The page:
Engineering through association: Identifying rhetorical practices in engineering work



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This project attempts to identify rhetorical practices in engineering work by situating the engineer at the center of networked activity. Though previous scholars have worked to situate rhetoric within engineering, few have worked closely with engineers to model how rhetoric affects the doing of routine engineering work. By interviewing 11 practicing engineers about their routine work, I was able to collaboratively situate rhetoric in engineering from the perspectives of the engineers who do the work. These engineers showed that rhetoric is essential to engineering activity beyond inscribing engineering knowledge into texts or transforming it to meet the needs of other audiences. Rather, rhetoric is equal to technical competence for the practicing engineer. This claim is supported by the major findings of this study:

• Engineering experience is critical to developing expertise. Engineers must rhetorically frame their own experiences that shift their ontological positionality, as well engineering objects, within their networks. • Engineering experience also mediates past, present, and future states of the actors in engineering networks. • Engineers strategically frame documents as intermediaries in the transporting of engineering knowledge.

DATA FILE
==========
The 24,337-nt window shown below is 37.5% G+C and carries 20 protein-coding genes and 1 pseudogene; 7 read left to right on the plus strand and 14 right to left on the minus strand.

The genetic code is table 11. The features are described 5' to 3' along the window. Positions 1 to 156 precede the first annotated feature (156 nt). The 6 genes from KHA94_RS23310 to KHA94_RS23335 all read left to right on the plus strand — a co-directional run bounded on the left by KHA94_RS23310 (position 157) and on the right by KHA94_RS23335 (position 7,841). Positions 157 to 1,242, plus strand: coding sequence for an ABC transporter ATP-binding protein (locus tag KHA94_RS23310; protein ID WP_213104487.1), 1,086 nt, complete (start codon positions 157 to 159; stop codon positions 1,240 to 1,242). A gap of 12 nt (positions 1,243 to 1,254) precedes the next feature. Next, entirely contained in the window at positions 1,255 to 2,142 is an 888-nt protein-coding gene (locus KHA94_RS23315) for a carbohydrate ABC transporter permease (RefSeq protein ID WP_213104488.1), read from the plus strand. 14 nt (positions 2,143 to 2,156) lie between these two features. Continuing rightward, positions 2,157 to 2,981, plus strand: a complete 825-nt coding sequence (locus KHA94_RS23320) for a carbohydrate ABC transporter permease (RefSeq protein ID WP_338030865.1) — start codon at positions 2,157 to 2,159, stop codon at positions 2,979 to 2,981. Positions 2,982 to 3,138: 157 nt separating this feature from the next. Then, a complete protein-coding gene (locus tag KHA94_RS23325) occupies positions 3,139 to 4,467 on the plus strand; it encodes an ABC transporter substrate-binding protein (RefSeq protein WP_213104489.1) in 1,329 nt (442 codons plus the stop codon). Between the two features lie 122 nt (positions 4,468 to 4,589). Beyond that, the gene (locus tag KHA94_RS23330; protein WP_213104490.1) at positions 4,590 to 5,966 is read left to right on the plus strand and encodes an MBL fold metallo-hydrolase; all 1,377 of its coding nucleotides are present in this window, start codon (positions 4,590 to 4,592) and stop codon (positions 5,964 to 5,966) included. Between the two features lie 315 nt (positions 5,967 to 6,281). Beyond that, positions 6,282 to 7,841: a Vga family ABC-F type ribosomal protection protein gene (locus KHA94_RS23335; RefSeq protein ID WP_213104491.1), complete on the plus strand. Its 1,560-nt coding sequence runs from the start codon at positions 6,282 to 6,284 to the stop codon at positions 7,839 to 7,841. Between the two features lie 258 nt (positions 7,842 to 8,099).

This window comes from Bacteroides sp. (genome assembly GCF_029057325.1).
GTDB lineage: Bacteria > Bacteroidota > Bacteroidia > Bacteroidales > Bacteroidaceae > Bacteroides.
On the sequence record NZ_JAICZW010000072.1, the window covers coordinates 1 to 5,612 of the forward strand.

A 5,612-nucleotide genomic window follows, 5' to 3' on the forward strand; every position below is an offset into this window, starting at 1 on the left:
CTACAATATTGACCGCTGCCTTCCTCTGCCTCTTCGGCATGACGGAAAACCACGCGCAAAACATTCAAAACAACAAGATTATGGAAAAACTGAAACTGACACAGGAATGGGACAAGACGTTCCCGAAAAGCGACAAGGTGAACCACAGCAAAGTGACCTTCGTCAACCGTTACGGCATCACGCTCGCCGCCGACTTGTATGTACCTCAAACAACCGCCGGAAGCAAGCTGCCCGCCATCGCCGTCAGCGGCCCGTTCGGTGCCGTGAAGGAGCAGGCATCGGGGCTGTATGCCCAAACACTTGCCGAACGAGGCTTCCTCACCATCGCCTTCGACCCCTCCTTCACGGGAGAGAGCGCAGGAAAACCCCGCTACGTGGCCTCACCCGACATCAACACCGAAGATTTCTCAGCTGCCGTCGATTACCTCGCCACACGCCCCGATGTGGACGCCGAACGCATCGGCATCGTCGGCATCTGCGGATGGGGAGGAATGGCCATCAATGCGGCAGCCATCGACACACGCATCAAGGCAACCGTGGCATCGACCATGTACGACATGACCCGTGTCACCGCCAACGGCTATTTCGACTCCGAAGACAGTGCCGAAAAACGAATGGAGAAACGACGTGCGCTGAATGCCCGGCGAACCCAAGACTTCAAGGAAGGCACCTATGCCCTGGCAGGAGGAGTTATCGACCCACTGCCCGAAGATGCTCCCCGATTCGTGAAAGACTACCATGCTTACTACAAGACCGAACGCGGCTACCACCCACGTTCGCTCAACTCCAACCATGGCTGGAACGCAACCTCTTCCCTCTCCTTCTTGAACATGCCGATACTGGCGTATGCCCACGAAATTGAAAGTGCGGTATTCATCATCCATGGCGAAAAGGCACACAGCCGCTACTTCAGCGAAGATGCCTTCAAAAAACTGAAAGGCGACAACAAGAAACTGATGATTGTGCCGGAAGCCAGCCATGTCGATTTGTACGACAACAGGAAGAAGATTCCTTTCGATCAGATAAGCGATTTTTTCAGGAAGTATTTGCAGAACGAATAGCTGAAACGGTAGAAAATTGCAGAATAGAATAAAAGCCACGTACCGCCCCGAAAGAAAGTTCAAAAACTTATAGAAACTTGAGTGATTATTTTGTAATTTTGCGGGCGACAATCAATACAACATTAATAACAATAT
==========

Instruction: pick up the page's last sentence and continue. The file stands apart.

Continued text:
The results of this project identify how rhetoric and technical expertise interweave in engineering activity. For rhetoricians and technical communicators, these results steer us towards more nuanced understanding of engineering practice while challenging our current approaches to studying engineering in situ.

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Engineering rhetoric, Technical communication